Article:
Made in China

A 108-metre-high Eiffel tower, "Venice Water Town and "Thames Town"? It's the Middle Kingdom's new craze for architectural replicas

Thames Town has cobbled streets, Victorian terraces, a turreted castle and a fish and chip shop. But as its unconvincing name hints, Thames Town is not an archetypal English market town. Rather, it is a work of architectural mimicry on the outskirts of Shanghai. In the last decade, the city has built eight other districts copying Western architecture; Italy, Spain, Canada, Holland, Norway and Germany were given the same treatment as England. 

Bianca Bosker has written the first study of this unlikely cultural trend (Original Copies: Architectural Mimicry in Contemporary China, University of Hawaii Press, £25). As Bosker explains, European-themed communities are dotted across China’s growing suburban landscape. Visit Hangzhou and you will find a 108-metre-high Eiffel Tower on Champs-Elysées Square and Venice Water Town, complete with its own St Mark’s Square. 

This phenomenon is a far cry from the polished skyscrapers that have risen with China’s wealth. It is the quainter side to China’s economic re-emergence, one bankrolled by the Middle Kingdom’s burgeoning middle class who, on one estimate, will account for 40 per cent of China’s population by 2020. To this newly affluent group, Western-themed towns are not Disneyland novelties but a step towards a new way of life. “It’s not like Las Vegas,” says Bosker. “These are not theme parks. These are homes. These are communities.”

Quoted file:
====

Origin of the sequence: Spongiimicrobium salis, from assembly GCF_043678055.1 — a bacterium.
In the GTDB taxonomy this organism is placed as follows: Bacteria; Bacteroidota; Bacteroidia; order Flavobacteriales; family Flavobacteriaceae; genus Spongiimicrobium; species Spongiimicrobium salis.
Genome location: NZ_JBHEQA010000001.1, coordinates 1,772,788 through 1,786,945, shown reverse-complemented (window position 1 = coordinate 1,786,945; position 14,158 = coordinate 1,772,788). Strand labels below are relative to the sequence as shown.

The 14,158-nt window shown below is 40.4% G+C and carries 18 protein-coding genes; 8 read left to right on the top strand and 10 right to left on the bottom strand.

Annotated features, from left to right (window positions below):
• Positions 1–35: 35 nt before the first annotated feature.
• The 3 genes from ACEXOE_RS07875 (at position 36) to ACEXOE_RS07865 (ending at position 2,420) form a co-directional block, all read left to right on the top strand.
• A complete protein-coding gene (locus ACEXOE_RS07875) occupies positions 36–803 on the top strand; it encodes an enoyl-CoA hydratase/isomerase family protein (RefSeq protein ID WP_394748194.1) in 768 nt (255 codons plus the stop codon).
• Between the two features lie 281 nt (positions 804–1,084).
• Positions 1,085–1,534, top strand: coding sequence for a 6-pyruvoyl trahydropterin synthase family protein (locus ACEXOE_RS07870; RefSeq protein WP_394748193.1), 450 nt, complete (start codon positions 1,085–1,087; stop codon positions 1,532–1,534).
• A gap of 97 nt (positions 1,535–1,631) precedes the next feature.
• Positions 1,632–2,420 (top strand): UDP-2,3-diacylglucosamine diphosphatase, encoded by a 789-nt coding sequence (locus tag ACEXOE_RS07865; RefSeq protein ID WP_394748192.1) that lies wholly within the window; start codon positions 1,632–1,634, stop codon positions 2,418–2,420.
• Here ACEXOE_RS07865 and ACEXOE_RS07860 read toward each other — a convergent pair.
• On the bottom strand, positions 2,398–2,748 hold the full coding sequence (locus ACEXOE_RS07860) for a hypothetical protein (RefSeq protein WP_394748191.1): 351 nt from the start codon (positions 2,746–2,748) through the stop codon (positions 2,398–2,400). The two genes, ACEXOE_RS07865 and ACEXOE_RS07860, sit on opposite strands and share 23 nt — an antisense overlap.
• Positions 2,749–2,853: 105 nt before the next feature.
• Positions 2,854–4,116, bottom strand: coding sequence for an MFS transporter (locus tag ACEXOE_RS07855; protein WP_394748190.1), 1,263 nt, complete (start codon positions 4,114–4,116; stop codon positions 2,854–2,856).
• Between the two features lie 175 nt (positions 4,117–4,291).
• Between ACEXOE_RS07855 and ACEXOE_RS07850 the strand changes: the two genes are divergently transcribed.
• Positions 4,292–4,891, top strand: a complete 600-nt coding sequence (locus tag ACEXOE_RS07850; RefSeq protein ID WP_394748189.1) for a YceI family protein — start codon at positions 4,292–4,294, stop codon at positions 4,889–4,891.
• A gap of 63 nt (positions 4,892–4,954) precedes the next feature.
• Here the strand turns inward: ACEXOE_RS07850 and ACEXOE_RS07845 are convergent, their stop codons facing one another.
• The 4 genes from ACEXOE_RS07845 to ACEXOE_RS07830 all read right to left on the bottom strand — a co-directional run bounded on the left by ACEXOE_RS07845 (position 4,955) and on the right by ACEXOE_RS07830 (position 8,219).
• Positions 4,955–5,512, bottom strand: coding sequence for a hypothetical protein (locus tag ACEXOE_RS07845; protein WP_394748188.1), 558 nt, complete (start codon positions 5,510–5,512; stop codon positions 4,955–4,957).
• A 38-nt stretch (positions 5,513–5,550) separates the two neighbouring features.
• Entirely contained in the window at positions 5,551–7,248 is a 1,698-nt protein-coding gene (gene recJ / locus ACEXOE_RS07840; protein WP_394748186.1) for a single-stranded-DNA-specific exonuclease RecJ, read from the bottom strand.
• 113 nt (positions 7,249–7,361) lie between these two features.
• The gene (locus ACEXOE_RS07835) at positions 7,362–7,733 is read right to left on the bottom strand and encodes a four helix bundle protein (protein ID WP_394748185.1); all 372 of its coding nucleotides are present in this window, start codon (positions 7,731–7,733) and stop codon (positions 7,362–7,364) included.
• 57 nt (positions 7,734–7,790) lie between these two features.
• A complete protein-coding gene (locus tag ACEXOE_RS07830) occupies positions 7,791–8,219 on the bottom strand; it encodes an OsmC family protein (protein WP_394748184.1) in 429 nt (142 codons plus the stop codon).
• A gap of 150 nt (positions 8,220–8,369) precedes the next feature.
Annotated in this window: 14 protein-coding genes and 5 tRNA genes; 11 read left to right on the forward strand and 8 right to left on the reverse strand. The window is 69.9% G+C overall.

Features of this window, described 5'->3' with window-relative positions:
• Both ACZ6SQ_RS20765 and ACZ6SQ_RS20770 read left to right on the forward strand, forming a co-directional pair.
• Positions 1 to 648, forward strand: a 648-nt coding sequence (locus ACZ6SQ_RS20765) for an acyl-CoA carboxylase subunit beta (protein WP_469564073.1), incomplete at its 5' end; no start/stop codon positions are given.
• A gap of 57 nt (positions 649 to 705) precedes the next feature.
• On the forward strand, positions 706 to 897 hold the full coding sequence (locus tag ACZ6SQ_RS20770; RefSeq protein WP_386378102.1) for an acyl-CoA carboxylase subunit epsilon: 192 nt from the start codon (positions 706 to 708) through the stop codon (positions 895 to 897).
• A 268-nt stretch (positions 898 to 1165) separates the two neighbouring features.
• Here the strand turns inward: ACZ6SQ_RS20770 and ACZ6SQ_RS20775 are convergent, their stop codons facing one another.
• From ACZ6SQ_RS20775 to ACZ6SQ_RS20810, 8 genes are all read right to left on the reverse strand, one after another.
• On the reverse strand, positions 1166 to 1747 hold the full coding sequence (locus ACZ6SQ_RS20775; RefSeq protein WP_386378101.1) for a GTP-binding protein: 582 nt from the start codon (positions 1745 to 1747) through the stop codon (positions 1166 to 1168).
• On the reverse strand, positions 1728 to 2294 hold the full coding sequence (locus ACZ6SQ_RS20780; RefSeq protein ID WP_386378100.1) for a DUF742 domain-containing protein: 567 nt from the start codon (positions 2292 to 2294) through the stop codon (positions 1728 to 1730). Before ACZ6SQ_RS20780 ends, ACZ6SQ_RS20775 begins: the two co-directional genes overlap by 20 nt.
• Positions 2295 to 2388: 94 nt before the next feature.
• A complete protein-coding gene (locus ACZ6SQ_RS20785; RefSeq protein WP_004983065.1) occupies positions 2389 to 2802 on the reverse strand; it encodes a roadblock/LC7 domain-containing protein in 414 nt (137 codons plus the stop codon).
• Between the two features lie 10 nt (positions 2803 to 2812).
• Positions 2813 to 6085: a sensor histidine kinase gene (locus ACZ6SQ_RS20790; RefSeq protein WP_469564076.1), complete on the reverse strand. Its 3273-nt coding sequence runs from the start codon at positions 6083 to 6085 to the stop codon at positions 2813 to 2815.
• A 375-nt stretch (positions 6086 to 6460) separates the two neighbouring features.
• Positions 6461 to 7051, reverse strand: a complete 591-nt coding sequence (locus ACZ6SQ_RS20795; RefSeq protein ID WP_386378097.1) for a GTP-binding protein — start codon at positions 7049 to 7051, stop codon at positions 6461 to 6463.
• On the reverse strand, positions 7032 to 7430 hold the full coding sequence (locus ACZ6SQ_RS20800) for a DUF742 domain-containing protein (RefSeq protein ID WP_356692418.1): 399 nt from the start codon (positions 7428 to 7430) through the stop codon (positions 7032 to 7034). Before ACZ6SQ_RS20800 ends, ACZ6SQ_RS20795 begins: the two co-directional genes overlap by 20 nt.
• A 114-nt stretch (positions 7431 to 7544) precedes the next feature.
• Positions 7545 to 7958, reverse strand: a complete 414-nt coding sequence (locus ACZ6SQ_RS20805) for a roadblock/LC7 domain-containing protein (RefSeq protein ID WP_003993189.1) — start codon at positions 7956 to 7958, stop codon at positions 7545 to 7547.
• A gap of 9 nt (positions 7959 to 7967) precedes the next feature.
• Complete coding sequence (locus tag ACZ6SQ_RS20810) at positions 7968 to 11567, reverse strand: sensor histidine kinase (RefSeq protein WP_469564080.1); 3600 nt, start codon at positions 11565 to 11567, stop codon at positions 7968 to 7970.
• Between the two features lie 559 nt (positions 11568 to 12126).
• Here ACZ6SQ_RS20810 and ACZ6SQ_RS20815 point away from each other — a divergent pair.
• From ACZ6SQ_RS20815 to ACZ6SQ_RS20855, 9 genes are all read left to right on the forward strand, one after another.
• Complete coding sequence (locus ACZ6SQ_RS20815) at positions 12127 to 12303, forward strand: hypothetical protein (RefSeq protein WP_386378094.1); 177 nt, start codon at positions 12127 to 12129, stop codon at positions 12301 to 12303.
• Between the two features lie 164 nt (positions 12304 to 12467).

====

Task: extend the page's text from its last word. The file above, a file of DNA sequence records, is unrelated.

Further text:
Bosker and the architects she talks to insist that there is more to this mimicry than mere plagiarism. Some argue the towns are architectural tributes, each a mark of respect to Western cultures. Others point to the example of Qin Shi Huangdi who, having defeated six rival kingdoms to become the first emperor of a unified China in 221 BC, commemorated his success by building replicas of each defeated king’s palace in his capital. If this is imitation as subjugation, Americans will be alarmed to learn that the most copied building in China is the White House.

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